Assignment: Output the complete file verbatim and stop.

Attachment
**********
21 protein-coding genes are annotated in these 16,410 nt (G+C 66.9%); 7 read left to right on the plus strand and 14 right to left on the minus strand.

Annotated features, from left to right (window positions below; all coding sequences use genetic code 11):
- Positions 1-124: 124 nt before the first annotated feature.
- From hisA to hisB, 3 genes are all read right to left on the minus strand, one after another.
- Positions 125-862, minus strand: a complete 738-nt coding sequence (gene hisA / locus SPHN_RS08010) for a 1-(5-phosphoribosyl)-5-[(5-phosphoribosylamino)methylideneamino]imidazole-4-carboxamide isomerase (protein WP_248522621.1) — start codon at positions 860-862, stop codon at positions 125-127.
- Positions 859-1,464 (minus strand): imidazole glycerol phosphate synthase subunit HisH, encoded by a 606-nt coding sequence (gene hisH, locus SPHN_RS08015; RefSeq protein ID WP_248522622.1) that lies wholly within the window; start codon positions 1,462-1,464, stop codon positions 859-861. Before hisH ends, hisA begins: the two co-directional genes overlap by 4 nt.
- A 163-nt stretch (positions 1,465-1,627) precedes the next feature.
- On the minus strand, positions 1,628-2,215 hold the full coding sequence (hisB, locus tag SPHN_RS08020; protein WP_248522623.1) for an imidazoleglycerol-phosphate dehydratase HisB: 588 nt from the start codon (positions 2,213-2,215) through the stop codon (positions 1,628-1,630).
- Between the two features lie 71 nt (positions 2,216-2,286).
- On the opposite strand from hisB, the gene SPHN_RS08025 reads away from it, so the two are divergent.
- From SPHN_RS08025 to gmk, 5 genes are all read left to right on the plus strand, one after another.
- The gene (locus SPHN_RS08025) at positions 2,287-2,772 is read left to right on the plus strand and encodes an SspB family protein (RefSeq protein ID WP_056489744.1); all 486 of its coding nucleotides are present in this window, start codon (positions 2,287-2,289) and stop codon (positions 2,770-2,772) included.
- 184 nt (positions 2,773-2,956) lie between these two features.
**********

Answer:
21 protein-coding genes are annotated in these 16,410 nt (G+C 66.9%); 7 read left to right on the plus strand and 14 right to left on the minus strand.

Annotated features, from left to right (window positions below; all coding sequences use genetic code 11):
- Positions 1-124: 124 nt before the first annotated feature.
- From hisA to hisB, 3 genes are all read right to left on the minus strand, one after another.
- Positions 125-862, minus strand: a complete 738-nt coding sequence (gene hisA / locus SPHN_RS08010) for a 1-(5-phosphoribosyl)-5-[(5-phosphoribosylamino)methylideneamino]imidazole-4-carboxamide isomerase (protein WP_248522621.1) — start codon at positions 860-862, stop codon at positions 125-127.
- Positions 859-1,464 (minus strand): imidazole glycerol phosphate synthase subunit HisH, encoded by a 606-nt coding sequence (gene hisH, locus SPHN_RS08015; RefSeq protein ID WP_248522622.1) that lies wholly within the window; start codon positions 1,462-1,464, stop codon positions 859-861. Before hisH ends, hisA begins: the two co-directional genes overlap by 4 nt.
- A 163-nt stretch (positions 1,465-1,627) precedes the next feature.
- On the minus strand, positions 1,628-2,215 hold the full coding sequence (hisB, locus tag SPHN_RS08020; protein WP_248522623.1) for an imidazoleglycerol-phosphate dehydratase HisB: 588 nt from the start codon (positions 2,213-2,215) through the stop codon (positions 1,628-1,630).
- Between the two features lie 71 nt (positions 2,216-2,286).
- On the opposite strand from hisB, the gene SPHN_RS08025 reads away from it, so the two are divergent.
- From SPHN_RS08025 to gmk, 5 genes are all read left to right on the plus strand, one after another.
- The gene (locus SPHN_RS08025) at positions 2,287-2,772 is read left to right on the plus strand and encodes an SspB family protein (RefSeq protein ID WP_056489744.1); all 486 of its coding nucleotides are present in this window, start codon (positions 2,287-2,289) and stop codon (positions 2,770-2,772) included.
- 184 nt (positions 2,773-2,956) lie between these two features.